Sawatdikha, pom cheu Linh ka.

“If you talk to a man in a language he understands, that goes to his head.
If you talk to a man in his language, that goes to his heart.”
– Nelson Mandela.
You may be wondering what my title means, or you have guessed it. Having stayed in Chiang Mai, Thailand for 3 weeks, I have picked up some basic Thai phrases from my dear Thai friends in the school. The phrase in the title means “Hello, my name is Linh”. “Raa khaa tao rai?” means “How much is this?”.”Khop khun ka”, “Khot thot ka”, and “May pan lai ka” are “Thank you”, “Sorry”, and “No problem/You are welcome.” Of course, this will not qualify me to say that I can speak Thai, but if you can ask a shop owner for an item’s price and say “Thank you” in Thai, that shop owner is much more likely to give you a discount on your purchase. Also, learning a new language can give you insights about the culture as well. If you look closely at the sentences in Thai that I have listed above, you will notice that at the end of every sentence I added “ka.” In Thai, men say “krap” at the end of their sentences to show respect, while women add “ka.” These are called ending particles. These make Thai unique from English and Vietnamese and carries a cultural significance in their functions. Furthermore, people can use these ending particles alone to display agreement. Interestingly, when talking to children, usually mothers can change “ka” to “krap” for their sons to easily follow and imitate.

On the topic of language and culture, I noticed one thing about myself recently when I switch from English to Vietnamese when talking to the two Vietnamese students at the school. Many Asian cultures value age and experience as deserving respect while Western cultures do not emphasize on such a value. Therefore, when speaking with others in English, I feel more equal and open to express my opinion without being afraid that I would make mistakes not being polite enough to people older and more experienced than I am. For example, all of the students at the school are adults who are working in NGOs or are lawyers, teachers in their communities so I am much younger than them. However, as their English mentor, I am paid more respect than a young person like me would normally be receiving in Asian countries as conservative as Thailand and Vietnam. They jokingly address me as “younger teacher” and always say “Thank you, teacher” after I helped them with their homework or essays. Because of how we communicate, I do not feel the age difference when talking to the students. However, with the two Vietnamese students, since the first day, I had asked for their ages and determine which pronounce to use (in Vietnamese, there are pronouns to indicate if you are older or younger) and which ending particle to add as to appear polite and well-mannered. I am always aware that I am much younger and have to be as polite to them as I can, even when I am closer to them than other students in the school. Funnily, since I have to go back and forth between English and Vietnamese sometimes, I get age-indicating pronouns confused and get teased by the Vietnamese students a lot.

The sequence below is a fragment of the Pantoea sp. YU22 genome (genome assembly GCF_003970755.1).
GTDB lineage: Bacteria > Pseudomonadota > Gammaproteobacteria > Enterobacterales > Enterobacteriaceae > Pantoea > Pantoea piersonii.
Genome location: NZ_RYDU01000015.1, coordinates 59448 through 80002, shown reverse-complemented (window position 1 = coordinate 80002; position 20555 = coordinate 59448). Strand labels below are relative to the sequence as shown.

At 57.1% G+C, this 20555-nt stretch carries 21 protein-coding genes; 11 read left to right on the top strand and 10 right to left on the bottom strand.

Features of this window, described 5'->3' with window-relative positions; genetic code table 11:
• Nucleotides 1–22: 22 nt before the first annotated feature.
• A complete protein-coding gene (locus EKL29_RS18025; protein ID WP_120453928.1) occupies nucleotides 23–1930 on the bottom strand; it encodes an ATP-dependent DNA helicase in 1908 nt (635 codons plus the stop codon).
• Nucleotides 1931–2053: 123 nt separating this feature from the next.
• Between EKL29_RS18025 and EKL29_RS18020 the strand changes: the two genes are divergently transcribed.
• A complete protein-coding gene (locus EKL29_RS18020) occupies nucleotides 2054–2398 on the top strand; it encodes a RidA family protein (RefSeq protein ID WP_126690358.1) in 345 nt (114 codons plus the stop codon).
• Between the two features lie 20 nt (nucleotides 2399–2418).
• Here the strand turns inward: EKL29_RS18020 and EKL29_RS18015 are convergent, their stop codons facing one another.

What I find most amazing about the students here is that all of them speaks more than 2 languages. Most of them speak three languages: their ethnics’ language, their country’s official language, and English. I know 2 Laos students who speak five: their ethnic group’s language, Lao language, Thai, Vietnamese, and English. Living near the borders made learning different languages an essential skill for trade. In this sense, I am already lagging behind because I only speak 2 languages fluently. Although they did not learn languages in a structured way, they are great at picking up new vocabularies and expressions. On top of that, it is their eagerness and enthusiasm that help with learning these languages faster and enable them to learn so many. Concerning English, the students do not have perfect sentence structures and perfect grammar, however, they can communicate decently and reveals their quick wittedness. For example, during a sharing exercise, the students were talking about events that formed their identity so it was very personal and touching. Then, one student said: “I have never felt my heart go disco like this in my entire life!” While “my heart go disco” is not a correct expression, we could still understand clearly what the student wanted to convey. It also created laughter around the classroom and lifted everyone’s mood. That saying also caught on like fire in the classroom. As the English mentor for the students, I could fix that expression for the students. However, in doing that, I might discourage students from compositing authentic and unique sentences and may cause them to be afraid of making mistakes. In my opinion, the students already have the necessary skills to effectively learn many different languages and can produce meaningful sentences in English, therefore my job is only to remind them of the rules in an appropriate setting (e.g. in the English class or when doing one-on-one mentoring), not to be an “English police”. This is something that I make effort to keep in mind while working with students. Furthermore, having studied English for more than 10 years, I envy the students for their ability to be creative with the language to express their ideas, which is important especially in making connections with others through communicating. Once I have mastered a large portion of the language, I became a robot that produces fixed expressions that I have heard from teachers, friends, songs, and TV shows. I no longer can use English as a tool as freely as my students do. Upon reflection, I am inspired to learn from my students, from their sense of humor and their love for knowledge, to persist on improving my own English skills.

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